I haven’t found a good copy of the Philokalia, the anthology of the saints of the Eastern Orthodox Church, for the Kindle. I did find Philokalia: The Bible of Orthodox Spirituality by Anthony M. Coniaris with the subtitle as Orthodox Spirituality for the Lay Person and it has been a marvelous text in itself. It functions almost like a daily devotional for me, with short, poignant sections mostly quoting the saints with glosses on either side as well as contemporary anecdotes and writings from everyone from Carl Jung to C. S. Lewis.
In rediscovering the work of the desert fathers, which I studied at length in undergrad at the University of South Carolina under the guidance of Dr. James Cutsinger, who is a world renowned expert in the Perrenialist philosophic tradition and practicing orthodox Christian himself, I appreciate now how systematically this tradition approaches the spiritual life. There is rich tradition here of people tirelessly mastering their own bodies and thoughts while mapping out what today we would call a psychoanalytic record of the way evil emerges from our hearts.
Today I read a section about how Christianity does not attempt to do away with passions–taken here to mean vices or sin–but instead channels their disordered energy towards God, thereby transfiguring them into virtues.
A few of the most helpful excerpts are here:
“The soul is made perfect when its powers of passion have been completely directed towards God,” -St. Maximus the Confessor
“I have seen impure souls who threw themselves headlong into physical eros to a frenzied degree. It was their very experience of that eros that led them to interior conversion. They concentrated their eros (love) on the Lord. Rising above fear they tried to love god with a insatiable desire. That is why, when Christ spoke of the woman who had been a sinner, he did not say that she had been afraid, but that she had loved much and had easily been able to surmount love by love. – St. John Climacus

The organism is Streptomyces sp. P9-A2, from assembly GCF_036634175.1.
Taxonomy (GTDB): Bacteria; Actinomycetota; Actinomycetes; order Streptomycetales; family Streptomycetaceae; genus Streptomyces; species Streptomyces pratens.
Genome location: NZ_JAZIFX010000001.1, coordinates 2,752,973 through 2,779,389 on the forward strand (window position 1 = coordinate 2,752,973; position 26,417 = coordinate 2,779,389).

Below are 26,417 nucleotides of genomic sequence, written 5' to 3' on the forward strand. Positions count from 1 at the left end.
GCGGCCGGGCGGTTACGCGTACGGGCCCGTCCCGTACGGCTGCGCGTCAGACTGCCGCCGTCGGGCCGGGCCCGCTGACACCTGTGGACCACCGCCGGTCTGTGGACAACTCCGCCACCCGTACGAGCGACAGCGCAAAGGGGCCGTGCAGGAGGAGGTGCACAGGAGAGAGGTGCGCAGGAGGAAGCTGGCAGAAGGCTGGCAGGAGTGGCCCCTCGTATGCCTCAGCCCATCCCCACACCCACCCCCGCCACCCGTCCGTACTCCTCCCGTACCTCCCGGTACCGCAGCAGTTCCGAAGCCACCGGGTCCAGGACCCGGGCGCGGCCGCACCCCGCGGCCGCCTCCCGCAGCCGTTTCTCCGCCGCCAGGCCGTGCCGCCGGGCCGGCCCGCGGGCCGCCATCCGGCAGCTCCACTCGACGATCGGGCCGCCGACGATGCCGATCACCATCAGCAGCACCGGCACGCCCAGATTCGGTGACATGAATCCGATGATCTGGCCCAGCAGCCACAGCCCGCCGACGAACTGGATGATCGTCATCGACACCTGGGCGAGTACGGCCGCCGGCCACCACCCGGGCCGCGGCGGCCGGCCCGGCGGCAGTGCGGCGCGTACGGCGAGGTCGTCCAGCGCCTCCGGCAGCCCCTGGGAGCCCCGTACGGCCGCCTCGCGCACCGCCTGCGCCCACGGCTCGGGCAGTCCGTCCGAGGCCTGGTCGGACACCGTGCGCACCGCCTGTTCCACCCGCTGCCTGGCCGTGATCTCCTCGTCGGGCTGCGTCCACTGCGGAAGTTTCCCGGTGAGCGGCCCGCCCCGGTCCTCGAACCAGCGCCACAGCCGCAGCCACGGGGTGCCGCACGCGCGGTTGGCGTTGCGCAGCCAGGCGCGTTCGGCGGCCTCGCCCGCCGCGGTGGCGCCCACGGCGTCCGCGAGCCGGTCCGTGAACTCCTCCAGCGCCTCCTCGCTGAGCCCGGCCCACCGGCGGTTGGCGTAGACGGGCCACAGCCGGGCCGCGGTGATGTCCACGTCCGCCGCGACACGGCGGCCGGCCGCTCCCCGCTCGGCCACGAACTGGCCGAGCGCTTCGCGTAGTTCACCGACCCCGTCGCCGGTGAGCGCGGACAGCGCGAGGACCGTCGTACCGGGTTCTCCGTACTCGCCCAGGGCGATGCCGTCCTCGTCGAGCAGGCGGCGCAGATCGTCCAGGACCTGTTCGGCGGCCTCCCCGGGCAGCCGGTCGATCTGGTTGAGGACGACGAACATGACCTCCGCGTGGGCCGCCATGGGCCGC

“Thus the passions are not to be destroyed. Rather, their powerful energy is to be re-directed toward God. Uncontrolled anger is to be redirected into righteous indignation; sexual lust transformed into an eros love directed toward God, whom we are to love with both an agape and an eros love. Thus the passions are to be purified, not eradicated; transfigured, not eliminated.
By God’s grace the passions can be turned into virtues: pride can become humility; lust can become agape, the sacrificial love that God has for us; anger can become righteous indignation against evil; greed can become generosity…; unfaithfulness can become steadfastness; envy can become “rejoicing with those who rejoice;” sloth can become diligence; sensuality can become spirituality–all of this can be accomplished by God’s grace and our cooperation with HIs grace through askesis, prayer, and vigilance.” – Anthony M. Coniaris
This is a fascinating change from a more typical approach to our inner darkness. Rather than this strict–and often fruitless–attempt to strangle our wayward desires, which usually causes us to inevitably fall doubly hard back into our old ways, it encourages us to take that wayward horse of our passions, as Plato would describe it, and drive it on towards a better destination.
I’m going to give this a try in my own life, and hopefully report back with my findings.
If anyone does the same, let me know what you learned in the process.